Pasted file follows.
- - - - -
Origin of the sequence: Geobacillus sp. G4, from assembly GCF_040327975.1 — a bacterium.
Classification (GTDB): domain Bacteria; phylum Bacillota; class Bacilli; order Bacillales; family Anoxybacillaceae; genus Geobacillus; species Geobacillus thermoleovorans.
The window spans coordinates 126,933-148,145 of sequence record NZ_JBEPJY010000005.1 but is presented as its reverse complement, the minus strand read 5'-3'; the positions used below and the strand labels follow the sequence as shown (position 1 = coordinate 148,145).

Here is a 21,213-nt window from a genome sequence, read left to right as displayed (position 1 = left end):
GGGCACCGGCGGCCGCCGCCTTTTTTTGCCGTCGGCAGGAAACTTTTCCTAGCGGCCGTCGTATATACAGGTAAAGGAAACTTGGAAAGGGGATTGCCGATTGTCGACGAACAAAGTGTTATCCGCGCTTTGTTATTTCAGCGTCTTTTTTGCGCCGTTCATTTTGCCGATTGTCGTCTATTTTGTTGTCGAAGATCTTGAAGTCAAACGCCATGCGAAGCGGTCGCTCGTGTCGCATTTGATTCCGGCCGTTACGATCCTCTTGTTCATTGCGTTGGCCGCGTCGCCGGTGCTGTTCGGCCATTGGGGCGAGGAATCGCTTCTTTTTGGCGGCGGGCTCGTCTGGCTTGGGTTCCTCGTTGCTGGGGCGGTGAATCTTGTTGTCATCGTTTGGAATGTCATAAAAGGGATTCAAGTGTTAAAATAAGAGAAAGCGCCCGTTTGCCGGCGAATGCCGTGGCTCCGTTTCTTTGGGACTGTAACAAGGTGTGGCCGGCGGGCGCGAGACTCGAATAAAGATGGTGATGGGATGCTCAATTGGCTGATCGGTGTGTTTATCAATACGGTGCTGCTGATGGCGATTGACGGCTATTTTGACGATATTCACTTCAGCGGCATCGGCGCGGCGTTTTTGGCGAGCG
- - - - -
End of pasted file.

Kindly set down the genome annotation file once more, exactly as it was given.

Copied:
Origin of the sequence: Geobacillus sp. G4, from assembly GCF_040327975.1 — a bacterium.
Classification (GTDB): domain Bacteria; phylum Bacillota; class Bacilli; order Bacillales; family Anoxybacillaceae; genus Geobacillus; species Geobacillus thermoleovorans.
The window spans coordinates 126,933-148,145 of sequence record NZ_JBEPJY010000005.1 but is presented as its reverse complement, the minus strand read 5'-3'; the positions used below and the strand labels follow the sequence as shown (position 1 = coordinate 148,145).

Here is a 21,213-nt window from a genome sequence, read left to right as displayed (position 1 = left end):
GGGCACCGGCGGCCGCCGCCTTTTTTTGCCGTCGGCAGGAAACTTTTCCTAGCGGCCGTCGTATATACAGGTAAAGGAAACTTGGAAAGGGGATTGCCGATTGTCGACGAACAAAGTGTTATCCGCGCTTTGTTATTTCAGCGTCTTTTTTGCGCCGTTCATTTTGCCGATTGTCGTCTATTTTGTTGTCGAAGATCTTGAAGTCAAACGCCATGCGAAGCGGTCGCTCGTGTCGCATTTGATTCCGGCCGTTACGATCCTCTTGTTCATTGCGTTGGCCGCGTCGCCGGTGCTGTTCGGCCATTGGGGCGAGGAATCGCTTCTTTTTGGCGGCGGGCTCGTCTGGCTTGGGTTCCTCGTTGCTGGGGCGGTGAATCTTGTTGTCATCGTTTGGAATGTCATAAAAGGGATTCAAGTGTTAAAATAAGAGAAAGCGCCCGTTTGCCGGCGAATGCCGTGGCTCCGTTTCTTTGGGACTGTAACAAGGTGTGGCCGGCGGGCGCGAGACTCGAATAAAGATGGTGATGGGATGCTCAATTGGCTGATCGGTGTGTTTATCAATACGGTGCTGCTGATGGCGATTGACGGCTATTTTGACGATATTCACTTCAGCGGCATCGGCGCGGCGTTTTTGGCGAGCG